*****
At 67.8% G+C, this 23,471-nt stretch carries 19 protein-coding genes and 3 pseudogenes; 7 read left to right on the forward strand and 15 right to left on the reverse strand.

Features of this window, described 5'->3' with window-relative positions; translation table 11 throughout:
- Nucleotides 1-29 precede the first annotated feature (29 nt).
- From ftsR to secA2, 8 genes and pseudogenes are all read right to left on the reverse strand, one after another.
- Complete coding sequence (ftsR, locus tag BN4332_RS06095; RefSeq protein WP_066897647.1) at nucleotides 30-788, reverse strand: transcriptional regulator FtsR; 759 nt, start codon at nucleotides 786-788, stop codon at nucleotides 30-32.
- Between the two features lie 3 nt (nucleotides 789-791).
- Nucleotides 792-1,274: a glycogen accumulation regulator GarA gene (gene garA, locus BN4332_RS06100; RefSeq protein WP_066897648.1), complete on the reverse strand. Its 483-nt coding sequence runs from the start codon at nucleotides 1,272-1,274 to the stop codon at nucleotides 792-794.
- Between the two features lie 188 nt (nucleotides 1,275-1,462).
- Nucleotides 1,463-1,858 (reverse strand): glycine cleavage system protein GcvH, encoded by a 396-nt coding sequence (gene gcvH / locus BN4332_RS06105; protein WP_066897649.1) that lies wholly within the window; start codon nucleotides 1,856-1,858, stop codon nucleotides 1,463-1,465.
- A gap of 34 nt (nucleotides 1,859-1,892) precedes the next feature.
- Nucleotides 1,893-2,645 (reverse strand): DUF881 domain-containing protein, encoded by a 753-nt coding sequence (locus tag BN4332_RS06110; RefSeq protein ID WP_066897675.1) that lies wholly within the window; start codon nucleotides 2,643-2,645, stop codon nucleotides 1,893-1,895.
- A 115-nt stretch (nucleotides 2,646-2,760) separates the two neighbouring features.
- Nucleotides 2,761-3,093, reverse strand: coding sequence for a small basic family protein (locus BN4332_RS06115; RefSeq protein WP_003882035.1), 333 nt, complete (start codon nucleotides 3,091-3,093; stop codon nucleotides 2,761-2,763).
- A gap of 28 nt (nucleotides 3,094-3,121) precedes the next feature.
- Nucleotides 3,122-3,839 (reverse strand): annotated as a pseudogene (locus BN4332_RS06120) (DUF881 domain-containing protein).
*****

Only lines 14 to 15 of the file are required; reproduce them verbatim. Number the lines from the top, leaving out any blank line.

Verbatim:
- A gap of 28 nt (nucleotides 3,094-3,121) precedes the next feature.
- Nucleotides 3,122-3,839 (reverse strand): annotated as a pseudogene (locus BN4332_RS06120) (DUF881 domain-containing protein).